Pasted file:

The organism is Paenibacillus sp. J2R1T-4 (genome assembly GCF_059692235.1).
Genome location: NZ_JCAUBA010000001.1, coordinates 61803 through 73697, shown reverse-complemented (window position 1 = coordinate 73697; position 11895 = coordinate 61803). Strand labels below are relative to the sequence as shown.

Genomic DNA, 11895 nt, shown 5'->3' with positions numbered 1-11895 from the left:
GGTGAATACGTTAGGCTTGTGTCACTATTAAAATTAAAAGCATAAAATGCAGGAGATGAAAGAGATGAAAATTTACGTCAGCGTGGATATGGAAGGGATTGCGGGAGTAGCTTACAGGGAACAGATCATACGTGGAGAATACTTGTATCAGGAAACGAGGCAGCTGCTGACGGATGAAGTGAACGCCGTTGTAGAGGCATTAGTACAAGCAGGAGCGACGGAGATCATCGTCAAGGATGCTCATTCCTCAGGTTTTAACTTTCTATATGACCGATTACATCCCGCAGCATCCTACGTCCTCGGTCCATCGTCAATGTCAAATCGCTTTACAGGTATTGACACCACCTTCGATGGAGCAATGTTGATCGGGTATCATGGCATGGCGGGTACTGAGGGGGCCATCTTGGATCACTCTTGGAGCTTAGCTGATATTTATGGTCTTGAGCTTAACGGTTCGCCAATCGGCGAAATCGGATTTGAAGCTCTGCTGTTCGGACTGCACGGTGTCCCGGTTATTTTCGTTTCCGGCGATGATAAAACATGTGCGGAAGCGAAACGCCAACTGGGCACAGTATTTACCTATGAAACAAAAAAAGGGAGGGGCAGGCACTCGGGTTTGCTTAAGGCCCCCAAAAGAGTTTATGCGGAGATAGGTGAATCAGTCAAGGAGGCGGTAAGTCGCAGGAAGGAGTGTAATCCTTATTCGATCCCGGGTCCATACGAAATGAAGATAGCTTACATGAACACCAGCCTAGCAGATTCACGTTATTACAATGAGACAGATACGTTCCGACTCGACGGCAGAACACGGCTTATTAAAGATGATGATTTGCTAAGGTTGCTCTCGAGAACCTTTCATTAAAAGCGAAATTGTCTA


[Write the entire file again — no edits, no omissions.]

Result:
The organism is Paenibacillus sp. J2R1T-4 (genome assembly GCF_059692235.1).
Genome location: NZ_JCAUBA010000001.1, coordinates 61803 through 73697, shown reverse-complemented (window position 1 = coordinate 73697; position 11895 = coordinate 61803). Strand labels below are relative to the sequence as shown.

Genomic DNA, 11895 nt, shown 5'->3' with positions numbered 1-11895 from the left:
GGTGAATACGTTAGGCTTGTGTCACTATTAAAATTAAAAGCATAAAATGCAGGAGATGAAAGAGATGAAAATTTACGTCAGCGTGGATATGGAAGGGATTGCGGGAGTAGCTTACAGGGAACAGATCATACGTGGAGAATACTTGTATCAGGAAACGAGGCAGCTGCTGACGGATGAAGTGAACGCCGTTGTAGAGGCATTAGTACAAGCAGGAGCGACGGAGATCATCGTCAAGGATGCTCATTCCTCAGGTTTTAACTTTCTATATGACCGATTACATCCCGCAGCATCCTACGTCCTCGGTCCATCGTCAATGTCAAATCGCTTTACAGGTATTGACACCACCTTCGATGGAGCAATGTTGATCGGGTATCATGGCATGGCGGGTACTGAGGGGGCCATCTTGGATCACTCTTGGAGCTTAGCTGATATTTATGGTCTTGAGCTTAACGGTTCGCCAATCGGCGAAATCGGATTTGAAGCTCTGCTGTTCGGACTGCACGGTGTCCCGGTTATTTTCGTTTCCGGCGATGATAAAACATGTGCGGAAGCGAAACGCCAACTGGGCACAGTATTTACCTATGAAACAAAAAAAGGGAGGGGCAGGCACTCGGGTTTGCTTAAGGCCCCCAAAAGAGTTTATGCGGAGATAGGTGAATCAGTCAAGGAGGCGGTAAGTCGCAGGAAGGAGTGTAATCCTTATTCGATCCCGGGTCCATACGAAATGAAGATAGCTTACATGAACACCAGCCTAGCAGATTCACGTTATTACAATGAGACAGATACGTTCCGACTCGACGGCAGAACACGGCTTATTAAAGATGATGATTTGCTAAGGTTGCTCTCGAGAACCTTTCATTAAAAGCGAAATTGTCTA